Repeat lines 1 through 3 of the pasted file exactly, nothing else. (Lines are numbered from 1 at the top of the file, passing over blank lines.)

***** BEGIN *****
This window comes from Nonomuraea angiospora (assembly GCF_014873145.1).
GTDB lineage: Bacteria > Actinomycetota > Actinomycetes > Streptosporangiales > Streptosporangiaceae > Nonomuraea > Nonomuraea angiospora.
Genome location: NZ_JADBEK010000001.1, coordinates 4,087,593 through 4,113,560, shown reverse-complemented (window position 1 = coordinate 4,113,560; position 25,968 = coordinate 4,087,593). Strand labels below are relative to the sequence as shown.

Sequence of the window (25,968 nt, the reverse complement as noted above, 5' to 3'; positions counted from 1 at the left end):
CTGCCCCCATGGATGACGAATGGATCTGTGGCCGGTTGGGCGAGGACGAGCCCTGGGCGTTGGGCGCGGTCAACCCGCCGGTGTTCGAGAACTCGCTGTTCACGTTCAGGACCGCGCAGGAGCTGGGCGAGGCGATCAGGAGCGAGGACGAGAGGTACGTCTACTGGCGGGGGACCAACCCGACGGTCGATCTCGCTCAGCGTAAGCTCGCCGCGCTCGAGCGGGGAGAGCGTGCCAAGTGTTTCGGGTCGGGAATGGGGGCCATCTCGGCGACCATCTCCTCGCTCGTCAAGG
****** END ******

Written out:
This window comes from Nonomuraea angiospora (assembly GCF_014873145.1).
GTDB lineage: Bacteria > Actinomycetota > Actinomycetes > Streptosporangiales > Streptosporangiaceae > Nonomuraea > Nonomuraea angiospora.
Genome location: NZ_JADBEK010000001.1, coordinates 4,087,593 through 4,113,560, shown reverse-complemented (window position 1 = coordinate 4,113,560; position 25,968 = coordinate 4,087,593). Strand labels below are relative to the sequence as shown.